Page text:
Step #3: Discuss multiple issues at a time. To create more opportunities for logrolling, the authors suggest you introduce as many issues as you can into the negotiation. These might include timing, quality, price, contract length, warranties, and so on. Discussing multiple issues at a time helps you identify different priorities you and your counterpart have and allows you to make package offers. For example, if you care more about price and your counterpart cares more about timing, you could ask for a higher price for your product but offer to deliver it sooner.

How to Identify and Discuss Interests During a Negotiation

According to Malhotra and Bazerman, logrolling requires identifying both your interests and the other side’s interests to find ways for both sides to win. In Getting to Yes, Roger Fisher and William Ury also advise a flexible and open-minded approach when figuring out how to reconcile differing interests. They offer additional tips for negotiating with multiple interests and brainstorming creative ways to create value. Let’s compare their advice.

Like Malhotra and Bazerman, the authors of Getting to Yes suggest you look for underlying interests rather than focus on specific demands. When identifying your interests, they suggest you consider what basic human needs you want to meet, such as the desire for security, control, or recognition. Communicate those needs in detail to explain each offer you make. This allows the other side to understand your interests and contribute to brainstorming ways for mutual gain.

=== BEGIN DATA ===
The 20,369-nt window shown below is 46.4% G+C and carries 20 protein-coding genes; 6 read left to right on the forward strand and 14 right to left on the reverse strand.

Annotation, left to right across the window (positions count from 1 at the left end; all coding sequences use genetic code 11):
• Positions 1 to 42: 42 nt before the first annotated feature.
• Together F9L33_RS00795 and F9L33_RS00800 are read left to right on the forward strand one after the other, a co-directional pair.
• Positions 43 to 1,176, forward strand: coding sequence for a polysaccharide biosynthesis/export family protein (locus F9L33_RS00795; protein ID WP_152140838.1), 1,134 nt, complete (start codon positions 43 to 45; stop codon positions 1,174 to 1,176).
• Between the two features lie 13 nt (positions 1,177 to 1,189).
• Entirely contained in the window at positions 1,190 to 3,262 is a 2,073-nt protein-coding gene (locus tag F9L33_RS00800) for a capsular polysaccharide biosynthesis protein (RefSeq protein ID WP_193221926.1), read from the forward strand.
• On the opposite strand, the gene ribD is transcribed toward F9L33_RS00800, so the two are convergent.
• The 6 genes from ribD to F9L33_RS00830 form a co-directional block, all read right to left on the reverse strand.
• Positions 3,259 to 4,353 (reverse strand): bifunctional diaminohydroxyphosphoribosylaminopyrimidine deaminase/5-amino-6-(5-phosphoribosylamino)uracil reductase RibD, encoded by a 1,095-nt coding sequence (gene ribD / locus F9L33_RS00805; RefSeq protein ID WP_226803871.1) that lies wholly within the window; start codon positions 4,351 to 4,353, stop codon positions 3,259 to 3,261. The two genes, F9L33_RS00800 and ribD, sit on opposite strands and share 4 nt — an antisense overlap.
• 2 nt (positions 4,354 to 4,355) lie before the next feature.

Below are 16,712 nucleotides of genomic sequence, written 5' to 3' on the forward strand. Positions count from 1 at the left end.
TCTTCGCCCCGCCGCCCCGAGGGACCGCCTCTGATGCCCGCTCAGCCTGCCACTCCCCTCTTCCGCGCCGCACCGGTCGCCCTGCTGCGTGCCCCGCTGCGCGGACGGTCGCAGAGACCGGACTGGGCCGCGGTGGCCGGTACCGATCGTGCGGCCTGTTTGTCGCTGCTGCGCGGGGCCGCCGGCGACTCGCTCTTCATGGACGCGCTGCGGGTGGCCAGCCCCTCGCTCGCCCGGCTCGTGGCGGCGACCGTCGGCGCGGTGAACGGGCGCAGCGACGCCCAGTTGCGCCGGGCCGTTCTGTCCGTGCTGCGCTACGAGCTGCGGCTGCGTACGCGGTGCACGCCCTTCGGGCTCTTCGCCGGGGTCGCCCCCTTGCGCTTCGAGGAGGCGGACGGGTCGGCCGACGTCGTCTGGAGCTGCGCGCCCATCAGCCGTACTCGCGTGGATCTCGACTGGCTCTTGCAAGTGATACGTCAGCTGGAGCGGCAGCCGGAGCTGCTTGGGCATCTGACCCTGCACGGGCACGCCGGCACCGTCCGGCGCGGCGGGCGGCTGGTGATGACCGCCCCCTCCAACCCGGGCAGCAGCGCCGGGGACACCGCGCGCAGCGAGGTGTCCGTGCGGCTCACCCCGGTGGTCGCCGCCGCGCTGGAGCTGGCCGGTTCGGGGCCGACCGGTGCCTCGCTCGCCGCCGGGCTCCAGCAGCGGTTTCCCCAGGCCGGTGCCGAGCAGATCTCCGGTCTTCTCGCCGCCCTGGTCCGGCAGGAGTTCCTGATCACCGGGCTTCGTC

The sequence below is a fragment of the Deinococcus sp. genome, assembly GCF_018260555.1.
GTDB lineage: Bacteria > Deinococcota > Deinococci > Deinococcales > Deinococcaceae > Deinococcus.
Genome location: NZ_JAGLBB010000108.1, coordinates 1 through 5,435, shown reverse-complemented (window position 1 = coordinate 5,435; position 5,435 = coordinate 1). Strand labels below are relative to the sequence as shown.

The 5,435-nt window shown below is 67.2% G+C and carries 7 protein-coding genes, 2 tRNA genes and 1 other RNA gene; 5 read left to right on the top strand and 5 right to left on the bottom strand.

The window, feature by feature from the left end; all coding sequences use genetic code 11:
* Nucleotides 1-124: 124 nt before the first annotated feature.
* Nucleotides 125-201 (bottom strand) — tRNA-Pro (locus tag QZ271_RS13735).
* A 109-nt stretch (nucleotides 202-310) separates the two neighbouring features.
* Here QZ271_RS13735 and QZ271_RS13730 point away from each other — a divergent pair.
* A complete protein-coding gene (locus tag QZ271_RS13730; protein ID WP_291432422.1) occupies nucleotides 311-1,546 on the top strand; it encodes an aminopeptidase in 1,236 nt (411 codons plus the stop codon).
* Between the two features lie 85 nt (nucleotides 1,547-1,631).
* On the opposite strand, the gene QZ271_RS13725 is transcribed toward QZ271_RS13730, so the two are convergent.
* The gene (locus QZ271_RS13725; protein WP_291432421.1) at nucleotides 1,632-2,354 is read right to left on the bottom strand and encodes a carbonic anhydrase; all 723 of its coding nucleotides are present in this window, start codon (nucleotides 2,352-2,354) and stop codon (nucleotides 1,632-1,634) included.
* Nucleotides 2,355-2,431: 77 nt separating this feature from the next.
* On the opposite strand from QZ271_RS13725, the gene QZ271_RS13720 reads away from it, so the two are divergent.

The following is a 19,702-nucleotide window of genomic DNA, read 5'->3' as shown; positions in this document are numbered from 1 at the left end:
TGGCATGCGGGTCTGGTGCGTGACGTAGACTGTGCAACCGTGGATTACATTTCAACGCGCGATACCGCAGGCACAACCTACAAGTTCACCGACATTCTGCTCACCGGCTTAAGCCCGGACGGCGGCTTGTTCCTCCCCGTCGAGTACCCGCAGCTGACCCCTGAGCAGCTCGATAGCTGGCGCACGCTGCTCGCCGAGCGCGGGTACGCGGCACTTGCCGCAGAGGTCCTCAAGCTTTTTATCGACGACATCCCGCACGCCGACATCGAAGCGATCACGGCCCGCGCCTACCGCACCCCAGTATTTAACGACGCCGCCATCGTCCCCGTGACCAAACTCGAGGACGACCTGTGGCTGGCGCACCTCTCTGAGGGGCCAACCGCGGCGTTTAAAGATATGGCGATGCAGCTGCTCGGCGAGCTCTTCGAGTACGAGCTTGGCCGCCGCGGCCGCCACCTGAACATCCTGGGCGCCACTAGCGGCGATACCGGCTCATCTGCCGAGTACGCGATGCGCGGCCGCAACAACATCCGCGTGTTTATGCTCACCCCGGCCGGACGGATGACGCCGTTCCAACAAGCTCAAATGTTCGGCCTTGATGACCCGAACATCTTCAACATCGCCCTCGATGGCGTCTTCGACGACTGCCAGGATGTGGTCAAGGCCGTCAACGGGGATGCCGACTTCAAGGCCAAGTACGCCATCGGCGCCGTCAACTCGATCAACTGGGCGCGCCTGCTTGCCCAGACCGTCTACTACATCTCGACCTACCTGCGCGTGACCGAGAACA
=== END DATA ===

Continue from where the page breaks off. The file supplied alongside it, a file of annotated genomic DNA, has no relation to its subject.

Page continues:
To figure out their interests, Fisher and Ury suggest you brainstorm with them. Consider setting up a brainstorming session separate from the negotiation as a time for you and your counterpart to share interests and generate creative options that can meet both of your needs. Try to create many options rather than figure out a single “best” solution.

While Malhotra and Bazerman recommend you consider multiple issues during the negotiation, Fisher and Ury suggest you generate more options before the negotiation. They give four steps to do so: Describe the problem, analyze the problem for potential causes and obstacles to solving it, list various possible strategies, and write down specific actionable steps to solve the problem. This method of thinking allows you to generate many options you can discuss during your negotiation.
Logrolling in Negotiations: 3 Steps You Can Take to Create Value

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Here's what you'll find in our full Negotiation Genius summary:

  • Why a good negotiation depends on your ability to create value
  • How to avoid common negotiation pitfalls and make attractive deals
  • How to decide whether or not to make the first offer

Katie Doll

Somehow, Katie was able to pull off her childhood dream of creating a career around books after graduating with a degree in English and a concentration in Creative Writing. Her preferred genre of books has changed drastically over the years, from fantasy/dystopian young-adult to moving novels and non-fiction books on the human experience. Katie especially enjoys reading and writing about all things television, good and bad.